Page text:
Nigel Topping, UN High Level Climate Action Champion, said: “The London Declaration is a critical international commitment that will enable businesses and organisations across the global economy to accelerate their climate action by using trusted standards aligned with robust net zero targets. We are looking forward to working more closely with ISO, BSI and other national standards bodies to facilitate wider and faster climate action in this race to a zero carbon world."
Gonzalo Muñoz, UN High Level Climate Action Champion, said: "We celebrate ISO's London Declaration commitment as an important milestone in shifting the landscape of international standards to help non-state actors race to halving global emissions by 2030. This leadership is so welcome, and we are excited to continue working with ISO and its national standards bodies in the run up to COP and far beyond."
As well as promising that ISO will work with all members, stakeholders, and partners to actively consider climate science in the development of new and revised standards and publications, the London Declaration also stipulates that it will facilitate the involvement of civil society and those who are most vulnerable to the effects of climate change in the development of all international standards and publications.
The Declaration is being formally signed at the BSI hosted ISO Week London 2021, a meeting of all 163 national standards bodies. Afterwards, an Action Plan will be developed which will detail tangible initiatives and reporting mechanisms associated with the Declaration.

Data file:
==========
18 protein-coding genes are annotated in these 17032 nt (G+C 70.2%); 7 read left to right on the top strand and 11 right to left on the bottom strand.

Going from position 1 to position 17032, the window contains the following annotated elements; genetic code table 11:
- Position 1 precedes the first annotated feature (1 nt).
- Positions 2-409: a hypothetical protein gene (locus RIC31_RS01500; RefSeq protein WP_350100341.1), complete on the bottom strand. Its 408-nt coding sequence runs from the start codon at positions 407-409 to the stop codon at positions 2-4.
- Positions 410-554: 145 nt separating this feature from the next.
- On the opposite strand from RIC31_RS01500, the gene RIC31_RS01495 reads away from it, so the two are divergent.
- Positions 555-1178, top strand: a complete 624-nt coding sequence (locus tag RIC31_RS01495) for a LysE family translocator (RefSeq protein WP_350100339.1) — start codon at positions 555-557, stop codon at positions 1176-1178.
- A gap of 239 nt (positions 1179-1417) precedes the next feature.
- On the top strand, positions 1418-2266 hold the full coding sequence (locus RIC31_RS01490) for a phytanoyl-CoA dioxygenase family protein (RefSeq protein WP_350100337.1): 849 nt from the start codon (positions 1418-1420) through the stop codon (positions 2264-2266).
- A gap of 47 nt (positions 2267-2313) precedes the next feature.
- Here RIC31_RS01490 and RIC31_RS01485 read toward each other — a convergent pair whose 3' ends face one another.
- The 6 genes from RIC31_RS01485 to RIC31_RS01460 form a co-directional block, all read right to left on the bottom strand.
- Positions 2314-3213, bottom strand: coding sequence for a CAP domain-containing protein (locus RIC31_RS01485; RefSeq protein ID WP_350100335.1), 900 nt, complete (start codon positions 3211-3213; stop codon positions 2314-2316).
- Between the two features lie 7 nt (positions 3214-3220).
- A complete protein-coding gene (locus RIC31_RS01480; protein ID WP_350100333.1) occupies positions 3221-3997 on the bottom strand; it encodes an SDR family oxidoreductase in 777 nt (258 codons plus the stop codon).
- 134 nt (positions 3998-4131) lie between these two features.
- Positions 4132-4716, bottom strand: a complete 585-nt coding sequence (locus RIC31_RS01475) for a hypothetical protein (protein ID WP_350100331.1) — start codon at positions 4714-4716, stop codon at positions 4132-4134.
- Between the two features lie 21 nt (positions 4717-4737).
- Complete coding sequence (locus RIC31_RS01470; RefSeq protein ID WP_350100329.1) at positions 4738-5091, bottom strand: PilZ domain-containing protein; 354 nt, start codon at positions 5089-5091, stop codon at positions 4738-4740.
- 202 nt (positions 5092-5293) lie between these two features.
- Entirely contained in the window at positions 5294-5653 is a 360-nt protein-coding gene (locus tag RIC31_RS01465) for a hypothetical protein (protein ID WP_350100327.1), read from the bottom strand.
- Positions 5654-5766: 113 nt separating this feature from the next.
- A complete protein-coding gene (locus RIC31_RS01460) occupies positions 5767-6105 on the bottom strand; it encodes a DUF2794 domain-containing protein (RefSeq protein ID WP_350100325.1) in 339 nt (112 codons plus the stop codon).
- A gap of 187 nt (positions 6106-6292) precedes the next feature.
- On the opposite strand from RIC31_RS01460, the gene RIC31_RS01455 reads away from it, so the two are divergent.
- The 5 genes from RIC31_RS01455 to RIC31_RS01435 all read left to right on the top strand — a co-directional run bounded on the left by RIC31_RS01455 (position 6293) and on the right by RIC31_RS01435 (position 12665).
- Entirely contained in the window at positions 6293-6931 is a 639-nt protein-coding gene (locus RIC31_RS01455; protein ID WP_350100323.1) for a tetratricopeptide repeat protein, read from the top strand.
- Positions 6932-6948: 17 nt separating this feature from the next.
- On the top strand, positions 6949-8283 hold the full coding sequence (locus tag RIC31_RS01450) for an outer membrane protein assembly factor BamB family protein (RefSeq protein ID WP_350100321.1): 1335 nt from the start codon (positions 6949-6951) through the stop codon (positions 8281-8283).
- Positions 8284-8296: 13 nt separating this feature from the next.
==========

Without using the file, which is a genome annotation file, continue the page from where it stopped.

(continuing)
Standards have already begun to enable the transition to net zero. BSI recently developed the Energy Smart Appliances (ESAs) standards in response to the UK government’s transformational energy plans. Smart appliances can make electricity demand more responsive to the availability of renewable energy, helping to reach net zero more quickly by enabling consumers to be involved in managing demand in the electricity system. The standards provide essential guidance and good practice for the fast-moving industry to roll out ESAs safely and responsibly, whilst also helping protect consumers from data and privacy risks.
Additionally, BSI developed a standardization program for the UK-government backed Faraday Battery Challenge in order to help the rapidly evolving battery production, recycling, and research sectors to work together in a more environmentally friendly and safe way. Standards are supporting the growth of the battery industry both in the UK and now they are now poised to do the same for many more sectors.
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Notes to the editor:
BSI is appointed by the UK Government as the National Standards Body and represents UK interests at the International Organization for Standards (ISO), the International Electrotechnical Commission (IEC) and the European Standards Organizations (CEN, CENELEC and ETSI). Formed in 1901, BSI was the world’s first National Standards Body. Its role is to help improve the quality and safety of products, services and systems by enabling the creation of standards and encouraging their use. BSI publishes over 2,700 standards annually, underpinned by a collaborative approach, engaging with industry experts, government bodies, trade associations, businesses of all sizes and consumers to develop standards that reflect good business practice.